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Emily and John

I don’t know if Emily Dickinson ever read John of the Cross, but the similarities of their experience is remarkable. They are both recounting their experience of union with God.

— This is Emily Dickinson 461 –
A Wife — at daybreak I shall be –
Sunrise — Hast thou a Flag for me?
At Midnight, I am but a Maid,
How short it takes to make a Bride –
Then — Midnight, I have passed from thee
Unto the East, and Victory –

Midnight — Good Night! I hear them call,
The Angels bustle in the Hall –
Softly my Future climbs the Stair,
I fumble at my Childhood’s prayer
So soon to be a Child no more –
Eternity, I’m coming — Sire,
Savior — I’ve seen the face — before!

— And this is John of the Cross –-

One dark night,
fired with love’s urgent longings
- ah, the sheer grace! -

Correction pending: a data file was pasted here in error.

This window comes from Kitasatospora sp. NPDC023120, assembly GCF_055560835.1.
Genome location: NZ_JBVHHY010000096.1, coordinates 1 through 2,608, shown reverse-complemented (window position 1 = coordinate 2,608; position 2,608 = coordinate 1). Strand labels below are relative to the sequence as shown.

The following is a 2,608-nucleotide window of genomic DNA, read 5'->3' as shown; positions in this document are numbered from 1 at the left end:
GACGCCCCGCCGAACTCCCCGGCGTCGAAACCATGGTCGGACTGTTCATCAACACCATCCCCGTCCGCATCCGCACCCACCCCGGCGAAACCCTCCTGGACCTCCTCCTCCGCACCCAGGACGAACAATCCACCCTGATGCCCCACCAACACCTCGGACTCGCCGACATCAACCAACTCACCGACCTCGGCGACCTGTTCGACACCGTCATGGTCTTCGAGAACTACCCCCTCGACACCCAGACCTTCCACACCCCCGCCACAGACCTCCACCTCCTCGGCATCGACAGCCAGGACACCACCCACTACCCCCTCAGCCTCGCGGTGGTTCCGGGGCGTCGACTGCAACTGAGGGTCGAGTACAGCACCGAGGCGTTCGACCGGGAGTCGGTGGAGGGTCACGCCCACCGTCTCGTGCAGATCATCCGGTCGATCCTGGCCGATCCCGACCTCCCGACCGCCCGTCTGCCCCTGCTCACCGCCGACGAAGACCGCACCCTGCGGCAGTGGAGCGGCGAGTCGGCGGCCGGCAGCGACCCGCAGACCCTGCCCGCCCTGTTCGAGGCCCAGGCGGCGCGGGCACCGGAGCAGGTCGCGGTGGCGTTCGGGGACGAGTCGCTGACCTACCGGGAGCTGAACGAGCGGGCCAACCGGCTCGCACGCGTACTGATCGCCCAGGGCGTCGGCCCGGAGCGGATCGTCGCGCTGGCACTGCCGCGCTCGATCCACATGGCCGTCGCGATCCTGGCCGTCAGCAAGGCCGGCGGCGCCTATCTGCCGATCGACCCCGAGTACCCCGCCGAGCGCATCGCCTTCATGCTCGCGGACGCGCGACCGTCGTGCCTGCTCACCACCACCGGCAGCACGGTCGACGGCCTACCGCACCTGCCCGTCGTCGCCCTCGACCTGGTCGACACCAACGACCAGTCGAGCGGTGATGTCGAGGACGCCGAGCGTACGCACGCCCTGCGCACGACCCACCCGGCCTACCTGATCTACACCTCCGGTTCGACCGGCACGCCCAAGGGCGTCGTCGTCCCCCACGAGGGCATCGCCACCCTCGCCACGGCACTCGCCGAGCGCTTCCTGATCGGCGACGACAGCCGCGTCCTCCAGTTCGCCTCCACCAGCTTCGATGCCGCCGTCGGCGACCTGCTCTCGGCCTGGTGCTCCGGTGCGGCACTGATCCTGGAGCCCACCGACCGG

I went out unseen,
my house being now all stilled.

In darkness, and secure,
by the secret ladder, disguised,
- ah, the sheer grace! -
in darkness and concealment,
my house being now all stilled.

On that glad night
in secret, for no one saw me,
nor did I look at anything
with no other light or guide
than the one that burned in my heart.

This guided me
more surely than the light of noon
to where he was awaiting me
- him I knew so well -
there in a place where no one appeared.

O guiding night!
O night more lovely than the dawn!
O night that has united
the Lover with his beloved,
transforming the beloved in her Lover.

Upon my flowering breast,
which I kept wholly for him alone,
there he lay sleeping,
and I caressing him
there in a breeze from the fanning cedars.

When the breeze blew from the turret,
as I parted his hair,
it wounded my neck
with its gentle hand,
suspending all my senses.

I abandoned and forgot myself,
laying my face on my Beloved;
all things ceased; I went out from myself,
leaving my cares
forgotten among the lilies.